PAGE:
· The People I’ve Slept With (2009) (Maya Entertainment)
The Short Version: I’d need an entire television series for all of my bedroom exploits.
The Slightly-Elongated Version: Moving past most of the various elements of dead-serious drama, unintentional humor and utter ennui that we’ve encountered so far, The People I’ve Slept With is this first movie in this selection of flicks that knowingly embraces comedy. Put simply, the movie is about Angela (Karin Anna Cheung) a wanton woman who keeps Polaroid keepsakes of her sexual conquests (something she no doubt learned in college). When Angela learns she’s pregnant, she finds herself at a loss as to who the father is. And so, she engages the services of her gay friend (ever woman has one) to help her figure out “whodunit.”
· Napoleon & Love (1974) (Acorn Media)
The Short Version: Suffice to say, his romances are all pretty short.
The Slightly-Elongated Version: As I said at the beginning of the last title, “I’d need an entire television series for all of my bedroom exploits.” Well, I’m not the only vertically-challenged individual to have ridden the hobby horse a lot: the great Napoleon Bonaparte also had a series of somewhat legendary romantic feats. In this nine-episode Thames Television series from 1974, Ian Holm (in a role he would go on to play several more times in different productions) stars as the eager (and horny) soldier-cum-emperor. The series spans across the whole Napoleon’s lengthy career (giving an overacting Holm a chance to wear a variety of ridiculous wigs), touching upon all the women Bonaparte himself touched upon. Edward de Souza, Peter Bowles, Ronald Hines and Tim Curry co-star; with Billie Whitelaw, Sorcha Cusack, Veronica Lang, Catherine Schell and Nicola Pagett appearing as some of the famous loves. The series is presented on three discs, with a few text-only extras as special features.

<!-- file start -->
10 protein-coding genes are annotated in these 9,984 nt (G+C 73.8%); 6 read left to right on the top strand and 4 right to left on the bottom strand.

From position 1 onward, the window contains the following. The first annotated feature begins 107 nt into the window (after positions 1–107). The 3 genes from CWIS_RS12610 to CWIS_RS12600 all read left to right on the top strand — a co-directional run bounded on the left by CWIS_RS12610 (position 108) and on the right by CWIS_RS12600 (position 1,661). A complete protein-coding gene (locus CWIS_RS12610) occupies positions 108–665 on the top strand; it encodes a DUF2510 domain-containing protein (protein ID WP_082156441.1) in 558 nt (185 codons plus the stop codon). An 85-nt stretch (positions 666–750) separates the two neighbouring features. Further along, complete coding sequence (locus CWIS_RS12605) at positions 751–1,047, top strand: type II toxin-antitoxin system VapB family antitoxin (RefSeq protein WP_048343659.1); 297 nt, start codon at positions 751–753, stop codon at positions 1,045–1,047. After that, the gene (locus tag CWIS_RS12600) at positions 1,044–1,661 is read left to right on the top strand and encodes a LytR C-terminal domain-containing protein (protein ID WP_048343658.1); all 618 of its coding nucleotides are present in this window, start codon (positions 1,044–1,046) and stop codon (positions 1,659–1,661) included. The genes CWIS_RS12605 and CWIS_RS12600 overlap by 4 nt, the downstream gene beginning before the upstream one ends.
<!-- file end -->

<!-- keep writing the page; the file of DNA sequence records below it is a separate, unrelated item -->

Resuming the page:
· Kisses (2008) (Oscilloscope Laboratories)
The Short Version: The story behind the invention of Hershey’s most famous chocolate creation.
The Slightly-Elongated Version: And, finally, we end with a yarn about runaway kids from Ireland. It’s Christmas in Dublin, and Kylie and Dylan (Kelly O’Neill and Shane Curry, respectively) want to ensure that this year isn’t like all the others, and so they decide to run away together. Their plight into the unknown introduces them to the absolute best and worst their big city has to offer. Filmmaker Lance Daly tosses in multiple references to Bob Dylan here, as well as far too many montage sequences. Stephen Rea (whom the world has all-but forgot about as of late) makes an uncredited cameo — thereby adding the teensiest bit of star power in an otherwise all-indie film.